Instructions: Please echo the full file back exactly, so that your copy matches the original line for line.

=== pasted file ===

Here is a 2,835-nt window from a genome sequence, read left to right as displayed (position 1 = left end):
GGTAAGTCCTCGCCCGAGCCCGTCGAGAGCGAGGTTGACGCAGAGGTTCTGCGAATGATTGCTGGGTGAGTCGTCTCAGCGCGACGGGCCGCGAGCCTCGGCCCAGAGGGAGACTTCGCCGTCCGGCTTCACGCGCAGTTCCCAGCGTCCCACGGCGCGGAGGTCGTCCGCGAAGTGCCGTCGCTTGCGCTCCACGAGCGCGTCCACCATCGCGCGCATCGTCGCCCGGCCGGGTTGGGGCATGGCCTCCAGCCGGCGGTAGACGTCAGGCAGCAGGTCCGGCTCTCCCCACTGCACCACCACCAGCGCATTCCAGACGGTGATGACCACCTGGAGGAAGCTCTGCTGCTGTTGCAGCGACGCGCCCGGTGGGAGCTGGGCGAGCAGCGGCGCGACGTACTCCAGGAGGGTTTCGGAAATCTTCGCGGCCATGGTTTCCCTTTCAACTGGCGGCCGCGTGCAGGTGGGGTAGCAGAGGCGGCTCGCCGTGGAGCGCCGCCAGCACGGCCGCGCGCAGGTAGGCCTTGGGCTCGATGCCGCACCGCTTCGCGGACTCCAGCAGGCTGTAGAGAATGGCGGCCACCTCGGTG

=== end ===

Here is a 2,835-nt window from a genome sequence, read left to right as displayed (position 1 = left end):
GGTAAGTCCTCGCCCGAGCCCGTCGAGAGCGAGGTTGACGCAGAGGTTCTGCGAATGATTGCTGGGTGAGTCGTCTCAGCGCGACGGGCCGCGAGCCTCGGCCCAGAGGGAGACTTCGCCGTCCGGCTTCACGCGCAGTTCCCAGCGTCCCACGGCGCGGAGGTCGTCCGCGAAGTGCCGTCGCTTGCGCTCCACGAGCGCGTCCACCATCGCGCGCATCGTCGCCCGGCCGGGTTGGGGCATGGCCTCCAGCCGGCGGTAGACGTCAGGCAGCAGGTCCGGCTCTCCCCACTGCACCACCACCAGCGCATTCCAGACGGTGATGACCACCTGGAGGAAGCTCTGCTGCTGTTGCAGCGACGCGCCCGGTGGGAGCTGGGCGAGCAGCGGCGCGACGTACTCCAGGAGGGTTTCGGAAATCTTCGCGGCCATGGTTTCCCTTTCAACTGGCGGCCGCGTGCAGGTGGGGTAGCAGAGGCGGCTCGCCGTGGAGCGCCGCCAGCACGGCCGCGCGCAGGTAGGCCTTGGGCTCGATGCCGCACCGCTTCGCGGACTCCAGCAGGCTGTAGAGAATGGCGGCCACCTCGGTG